One Day Humans Will Hack Biology For Fun, But First It’s Baby Steps

In the future, we may be able to grow cheap-enough meat in factories rather than slaughter animals, and or edit genes so there’s no HIV or cancer, but it’s dangerous to get ahead of ourselves.


You know the hype over gene editing is getting bad when a major TV network commissions J-Lo to produce a bio-terror thriller called C.R.I.S.P.R.


Inspired by the experimental technique for modifying the DNA of living organisms, the drama is just one more example of public over-hype and confusion about biotechnology, says Ellen Jorgensen, co-founder and executive director of Genspace, a community biology lab in Brooklyn.

“We’re all bracing ourselves,” she told an audience at the Fast Company Innovation Festival.

The panel discussion featured Jorgensen alongside Gilonne d’Origny of New Harvest, a non-profit research institute working to substitute animal products we eat with meat, milk, and eggs made in biotech labs, and Christina Agapakis, creative director at Ginkgo Bioworks, a Boston startup that engineers microbes to produce scents, flavors, and other products. All three tried to lower expectations about immediate breakthroughs in their fields, even as they communicated excitement about the future possibilities. One day, we may be able to grow cheap-enough meat in labs rather than slaughter animals, and some day we could edit genes so there’s no HIV or cancer. But those things are still likely a decade or more away.

New Harvest, for example, is developing food products with fewer environmental impacts than those derived from traditional farming. D’Origny notes that agriculture accounts for about 20% of greenhouse gas emissions, and its toil is likely to grow as the global population expands. “The two things that people do when they get out of poverty is that they buy a cellphone and start eating meat,” she says.

The research group has seen some early spin-out successes, including Perfect Day, an animal-free milk brewery, and Clara Foods, a maker of artificial egg whites. But growing meat from scratch is an altogether tougher proposition, requiring starter cells (which are not readily available), a growth medium akin to blood, an edible “scaffold” for cells to grow upon, and a bioreactor to cook the whole process in.


Asked to predict where lab-grown food would be in a decade, D’Origny said artificial eggs, milk and gelatin would be widely available, if not quite ubiquitous. But the meat side may take longer, particularly the all-important growth medium part. She noted that the cell-cultured burger created by Maastricht University professor Mark Post in 2013 was not animal-free. The medium included fetal bovine serum.

“VCs approach us all the time and say ‘we want to invest’ and we say ‘well there’s really nothing to invest in, you’ll probably lose your money,'” D’Origny said. “We say ‘Well, why not give the money to research and at least then someone will be educated?’ Then they’re not interested.”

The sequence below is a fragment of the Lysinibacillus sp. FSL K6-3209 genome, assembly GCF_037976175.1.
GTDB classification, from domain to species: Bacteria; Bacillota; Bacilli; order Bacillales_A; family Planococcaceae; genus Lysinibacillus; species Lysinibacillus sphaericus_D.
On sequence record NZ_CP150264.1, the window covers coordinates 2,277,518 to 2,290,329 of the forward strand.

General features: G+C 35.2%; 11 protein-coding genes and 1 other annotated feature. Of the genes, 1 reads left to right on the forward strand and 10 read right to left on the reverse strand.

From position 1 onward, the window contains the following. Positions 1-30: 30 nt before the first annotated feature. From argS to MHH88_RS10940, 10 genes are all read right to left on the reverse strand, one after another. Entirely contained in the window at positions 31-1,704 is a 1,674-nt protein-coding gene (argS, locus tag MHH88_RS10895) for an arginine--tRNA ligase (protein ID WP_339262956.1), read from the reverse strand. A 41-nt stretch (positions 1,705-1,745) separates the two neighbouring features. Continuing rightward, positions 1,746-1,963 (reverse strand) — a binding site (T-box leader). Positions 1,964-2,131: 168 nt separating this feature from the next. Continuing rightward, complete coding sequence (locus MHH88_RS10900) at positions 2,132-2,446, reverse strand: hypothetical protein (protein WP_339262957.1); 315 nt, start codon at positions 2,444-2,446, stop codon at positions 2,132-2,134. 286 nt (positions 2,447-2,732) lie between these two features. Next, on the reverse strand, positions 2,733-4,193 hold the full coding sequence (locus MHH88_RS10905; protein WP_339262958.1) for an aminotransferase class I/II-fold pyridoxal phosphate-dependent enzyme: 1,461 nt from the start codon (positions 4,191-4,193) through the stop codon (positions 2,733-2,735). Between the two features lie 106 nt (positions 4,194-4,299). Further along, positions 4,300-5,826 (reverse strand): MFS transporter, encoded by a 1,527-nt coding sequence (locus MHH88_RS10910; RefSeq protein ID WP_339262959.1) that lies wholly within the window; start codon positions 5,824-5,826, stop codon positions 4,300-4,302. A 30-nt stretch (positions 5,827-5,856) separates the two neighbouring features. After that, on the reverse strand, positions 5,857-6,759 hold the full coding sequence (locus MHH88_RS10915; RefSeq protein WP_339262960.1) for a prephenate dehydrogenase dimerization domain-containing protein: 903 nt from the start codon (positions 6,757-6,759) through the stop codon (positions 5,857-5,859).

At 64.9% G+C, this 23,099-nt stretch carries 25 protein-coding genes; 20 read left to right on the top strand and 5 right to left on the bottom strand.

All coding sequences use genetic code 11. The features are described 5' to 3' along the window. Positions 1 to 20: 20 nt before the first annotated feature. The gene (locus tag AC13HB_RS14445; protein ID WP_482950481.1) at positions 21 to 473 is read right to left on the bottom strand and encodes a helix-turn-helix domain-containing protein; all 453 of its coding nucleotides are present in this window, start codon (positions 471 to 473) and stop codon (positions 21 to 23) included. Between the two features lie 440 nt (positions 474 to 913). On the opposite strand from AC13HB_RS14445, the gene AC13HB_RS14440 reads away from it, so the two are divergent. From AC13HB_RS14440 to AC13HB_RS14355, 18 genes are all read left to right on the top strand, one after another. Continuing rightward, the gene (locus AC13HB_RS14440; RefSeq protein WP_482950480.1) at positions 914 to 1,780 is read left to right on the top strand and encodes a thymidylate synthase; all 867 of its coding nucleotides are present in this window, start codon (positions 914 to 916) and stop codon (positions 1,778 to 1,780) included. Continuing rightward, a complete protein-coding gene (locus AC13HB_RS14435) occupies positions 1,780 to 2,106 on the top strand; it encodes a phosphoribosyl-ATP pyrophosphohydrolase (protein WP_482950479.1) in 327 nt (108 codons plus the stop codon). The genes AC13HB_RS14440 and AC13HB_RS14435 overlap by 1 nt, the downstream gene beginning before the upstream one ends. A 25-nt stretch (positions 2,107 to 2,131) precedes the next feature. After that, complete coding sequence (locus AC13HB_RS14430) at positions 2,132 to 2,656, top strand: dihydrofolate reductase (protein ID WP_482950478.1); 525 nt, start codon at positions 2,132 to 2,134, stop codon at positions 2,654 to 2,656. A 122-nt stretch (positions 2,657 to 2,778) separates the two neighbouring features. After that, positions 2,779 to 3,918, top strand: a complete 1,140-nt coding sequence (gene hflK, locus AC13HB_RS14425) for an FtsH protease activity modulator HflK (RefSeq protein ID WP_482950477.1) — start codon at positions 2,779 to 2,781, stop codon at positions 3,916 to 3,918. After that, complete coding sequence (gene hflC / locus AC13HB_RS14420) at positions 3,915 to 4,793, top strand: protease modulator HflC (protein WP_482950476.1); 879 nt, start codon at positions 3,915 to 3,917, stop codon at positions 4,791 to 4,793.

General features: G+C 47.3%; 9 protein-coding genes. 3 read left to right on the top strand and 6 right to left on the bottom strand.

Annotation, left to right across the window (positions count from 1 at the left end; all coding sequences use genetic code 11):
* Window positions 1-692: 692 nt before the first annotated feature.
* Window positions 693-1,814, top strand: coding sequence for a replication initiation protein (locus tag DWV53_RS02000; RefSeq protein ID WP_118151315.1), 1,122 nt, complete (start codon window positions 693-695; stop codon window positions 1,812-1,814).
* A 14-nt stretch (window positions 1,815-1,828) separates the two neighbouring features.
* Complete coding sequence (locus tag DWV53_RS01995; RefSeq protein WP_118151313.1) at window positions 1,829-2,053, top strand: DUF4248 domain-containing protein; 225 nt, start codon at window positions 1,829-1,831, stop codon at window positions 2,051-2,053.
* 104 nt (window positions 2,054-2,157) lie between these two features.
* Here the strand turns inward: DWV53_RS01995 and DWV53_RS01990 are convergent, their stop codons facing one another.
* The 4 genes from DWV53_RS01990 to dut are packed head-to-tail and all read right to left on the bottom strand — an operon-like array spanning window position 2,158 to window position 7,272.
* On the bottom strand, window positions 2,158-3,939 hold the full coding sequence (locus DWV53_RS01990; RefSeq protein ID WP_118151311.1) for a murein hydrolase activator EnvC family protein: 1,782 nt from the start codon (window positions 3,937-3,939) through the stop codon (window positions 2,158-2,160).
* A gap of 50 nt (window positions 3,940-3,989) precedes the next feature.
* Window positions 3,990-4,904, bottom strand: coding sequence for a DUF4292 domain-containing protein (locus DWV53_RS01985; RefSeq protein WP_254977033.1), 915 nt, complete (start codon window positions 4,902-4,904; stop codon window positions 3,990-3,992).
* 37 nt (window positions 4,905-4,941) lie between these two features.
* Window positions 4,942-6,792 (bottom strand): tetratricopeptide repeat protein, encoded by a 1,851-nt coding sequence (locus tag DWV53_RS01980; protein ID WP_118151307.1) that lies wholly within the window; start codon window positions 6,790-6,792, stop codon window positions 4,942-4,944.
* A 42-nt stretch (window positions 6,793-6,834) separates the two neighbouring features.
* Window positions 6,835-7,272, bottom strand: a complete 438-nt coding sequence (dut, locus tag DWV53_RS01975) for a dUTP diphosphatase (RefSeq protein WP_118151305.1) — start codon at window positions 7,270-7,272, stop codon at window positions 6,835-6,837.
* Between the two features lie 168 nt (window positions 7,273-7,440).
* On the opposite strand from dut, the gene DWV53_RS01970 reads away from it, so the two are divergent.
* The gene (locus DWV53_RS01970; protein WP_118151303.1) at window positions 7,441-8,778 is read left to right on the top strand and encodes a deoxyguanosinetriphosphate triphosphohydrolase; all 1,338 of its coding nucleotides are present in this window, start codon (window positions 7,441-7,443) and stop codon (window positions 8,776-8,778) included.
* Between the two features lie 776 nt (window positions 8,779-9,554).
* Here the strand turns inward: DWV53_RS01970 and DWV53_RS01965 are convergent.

D’Origny said there are relatively few startups in the field New Harvest has termed “cellular agriculture,” and there’s need for a deeper well of knowledge before they emerge in greater numbers. Silicon Valley didn’t take off before the university computer science departments were founded in the late 1950s, she said. “There’s nobody graduating as a cell farmer yet,” she says.

Several cities have now adopted Jorgensen’s Genspace model, which lets anyone tinker with cells using equipment normally found only at well-funded companies and academic institutions. When these spaces started to launch, they were subjected to their own hype, with people afraid that some rogue bio-hacker would create a deadly pathogen. That has not come close to happening, but, in reality, such hacker spaces spread knowledge about bioscience in a hands-on way and tamp down on misinformation, Jorgensen says.

“In 10 years, I [hope] everyone has the same basic knowledge of biotechnology as they do electricity. When electricity first came out, people were afraid it was leaking out of the lights sockets. Now we’re not afraid of electricity even we know we’re not supposed to cross the wires. Synthetic biology is going pervade everything, so we have to understand it on a basic level,” she says.


The possibilities of biology-based design can be seen in Agapakis’s work. For example, at Ginkgo Bioworks, she is currently gene-sequencing an extinct flower and plans to produce a “Jurassic Park perfume” in 2017.

“Right now, biology can do things technology can’t possibly do,” she says. “I mean, look at how plants can grow in sunlight. We’re trying to build the prototyping lab that will allow us to design biology in the future.”

But Agapakis too worries about Lopez-level hype. “There are useful lies we tell ourselves because sometimes [research] sucks and you have to believe it’s going to work. But the gap between the headline and what it takes to design a cost-effective technology is still very far [apart],” she said.

About the author

Ben Schiller is a New York staff writer for Fast Company. Previously, he edited a European management magazine and was a reporter in San Francisco, Prague, and Brussels.